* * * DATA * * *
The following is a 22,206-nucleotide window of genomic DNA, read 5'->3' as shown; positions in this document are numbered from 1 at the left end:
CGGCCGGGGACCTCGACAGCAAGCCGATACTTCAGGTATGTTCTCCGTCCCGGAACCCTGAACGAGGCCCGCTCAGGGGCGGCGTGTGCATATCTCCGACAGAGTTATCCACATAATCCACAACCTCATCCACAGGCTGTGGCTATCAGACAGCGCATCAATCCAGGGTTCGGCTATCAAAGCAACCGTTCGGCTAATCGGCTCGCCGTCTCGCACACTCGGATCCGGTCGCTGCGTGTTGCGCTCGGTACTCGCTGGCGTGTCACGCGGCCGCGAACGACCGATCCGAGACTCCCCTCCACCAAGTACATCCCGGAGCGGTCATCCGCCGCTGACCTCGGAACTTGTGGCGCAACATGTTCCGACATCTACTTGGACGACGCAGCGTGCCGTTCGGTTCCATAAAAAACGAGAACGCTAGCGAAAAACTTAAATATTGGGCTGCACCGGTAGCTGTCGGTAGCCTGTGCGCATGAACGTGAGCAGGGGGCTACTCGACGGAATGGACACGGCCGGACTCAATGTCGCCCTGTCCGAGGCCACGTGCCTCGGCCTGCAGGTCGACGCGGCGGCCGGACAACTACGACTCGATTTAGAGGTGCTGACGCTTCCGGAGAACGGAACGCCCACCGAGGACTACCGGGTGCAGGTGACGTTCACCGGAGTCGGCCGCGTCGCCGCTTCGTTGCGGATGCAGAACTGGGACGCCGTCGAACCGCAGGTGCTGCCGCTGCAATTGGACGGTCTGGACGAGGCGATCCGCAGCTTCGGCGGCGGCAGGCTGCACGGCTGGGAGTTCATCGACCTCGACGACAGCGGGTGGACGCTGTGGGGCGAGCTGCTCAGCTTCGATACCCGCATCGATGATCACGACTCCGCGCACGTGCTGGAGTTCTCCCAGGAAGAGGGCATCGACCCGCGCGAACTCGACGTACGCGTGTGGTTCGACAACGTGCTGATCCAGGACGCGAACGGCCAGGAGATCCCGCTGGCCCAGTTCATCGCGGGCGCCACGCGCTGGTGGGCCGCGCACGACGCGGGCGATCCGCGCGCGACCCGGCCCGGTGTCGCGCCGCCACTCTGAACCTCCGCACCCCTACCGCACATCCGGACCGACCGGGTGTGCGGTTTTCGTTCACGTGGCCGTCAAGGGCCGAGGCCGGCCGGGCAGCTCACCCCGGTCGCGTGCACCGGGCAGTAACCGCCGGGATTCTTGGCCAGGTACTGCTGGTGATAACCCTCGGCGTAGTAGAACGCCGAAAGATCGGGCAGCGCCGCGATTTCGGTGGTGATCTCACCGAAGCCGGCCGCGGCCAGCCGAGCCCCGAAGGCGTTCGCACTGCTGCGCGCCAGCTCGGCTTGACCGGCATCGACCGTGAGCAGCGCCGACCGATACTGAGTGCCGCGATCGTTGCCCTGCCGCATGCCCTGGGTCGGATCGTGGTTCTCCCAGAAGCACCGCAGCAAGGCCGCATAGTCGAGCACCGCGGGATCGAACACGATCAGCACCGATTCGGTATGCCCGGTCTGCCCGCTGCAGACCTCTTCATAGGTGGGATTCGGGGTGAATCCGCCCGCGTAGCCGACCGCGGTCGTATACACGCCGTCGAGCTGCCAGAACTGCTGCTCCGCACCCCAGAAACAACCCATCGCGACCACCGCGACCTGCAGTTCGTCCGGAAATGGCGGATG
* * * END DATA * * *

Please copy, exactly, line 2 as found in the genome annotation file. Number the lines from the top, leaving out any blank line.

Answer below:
CGGCCGGGGACCTCGACAGCAAGCCGATACTTCAGGTATGTTCTCCGTCCCGGAACCCTGAACGAGGCCCGCTCAGGGGCGGCGTGTGCATATCTCCGACAGAGTTATCCACATAATCCACAACCTCATCCACAGGCTGTGGCTATCAGACAGCGCATCAATCCAGGGTTCGGCTATCAAAGCAACCGTTCGGCTAATCGGCTCGCCGTCTCGCACACTCGGATCCGGTCGCTGCGTGTTGCGCTCGGTACTCGCTGGCGTGTCACGCGGCCGCGAACGACCGATCCGAGACTCCCCTCCACCAAGTACATCCCGGAGCGGTCATCCGCCGCTGACCTCGGAACTTGTGGCGCAACATGTTCCGACATCTACTTGGACGACGCAGCGTGCCGTTCGGTTCCATAAAAAACGAGAACGCTAGCGAAAAACTTAAATATTGGGCTGCACCGGTAGCTGTCGGTAGCCTGTGCGCATGAACGTGAGCAGGGGGCTACTCGACGGAATGGACACGGCCGGACTCAATGTCGCCCTGTCCGAGGCCACGTGCCTCGGCCTGCAGGTCGACGCGGCGGCCGGACAACTACGACTCGATTTAGAGGTGCTGACGCTTCCGGAGAACGGAACGCCCACCGAGGACTACCGGGTGCAGGTGACGTTCACCGGAGTCGGCCGCGTCGCCGCTTCGTTGCGGATGCAGAACTGGGACGCCGTCGAACCGCAGGTGCTGCCGCTGCAATTGGACGGTCTGGACGAGGCGATCCGCAGCTTCGGCGGCGGCAGGCTGCACGGCTGGGAGTTCATCGACCTCGACGACAGCGGGTGGACGCTGTGGGGCGAGCTGCTCAGCTTCGATACCCGCATCGATGATCACGACTCCGCGCACGTGCTGGAGTTCTCCCAGGAAGAGGGCATCGACCCGCGCGAACTCGACGTACGCGTGTGGTTCGACAACGTGCTGATCCAGGACGCGAACGGCCAGGAGATCCCGCTGGCCCAGTTCATCGCGGGCGCCACGCGCTGGTGGGCCGCGCACGACGCGGGCGATCCGCGCGCGACCCGGCCCGGTGTCGCGCCGCCACTCTGAACCTCCGCACCCCTACCGCACATCCGGACCGACCGGGTGTGCGGTTTTCGTTCACGTGGCCGTCAAGGGCCGAGGCCGGCCGGGCAGCTCACCCCGGTCGCGTGCACCGGGCAGTAACCGCCGGGATTCTTGGCCAGGTACTGCTGGTGATAACCCTCGGCGTAGTAGAACGCCGAAAGATCGGGCAGCGCCGCGATTTCGGTGGTGATCTCACCGAAGCCGGCCGCGGCCAGCCGAGCCCCGAAGGCGTTCGCACTGCTGCGCGCCAGCTCGGCTTGACCGGCATCGACCGTGAGCAGCGCCGACCGATACTGAGTGCCGCGATCGTTGCCCTGCCGCATGCCCTGGGTCGGATCGTGGTTCTCCCAGAAGCACCGCAGCAAGGCCGCATAGTCGAGCACCGCGGGATCGAACACGATCAGCACCGATTCGGTATGCCCGGTCTGCCCGCTGCAGACCTCTTCATAGGTGGGATTCGGGGTGAATCCGCCCGCGTAGCCGACCGCGGTCGTATACACGCCGTCGAGCTGCCAGAACTGCTGCTCCGCACCCCAGAAACAACCCATCGCGACCACCGCGACCTGCAGTTCGTCCGGAAATGGCGGATG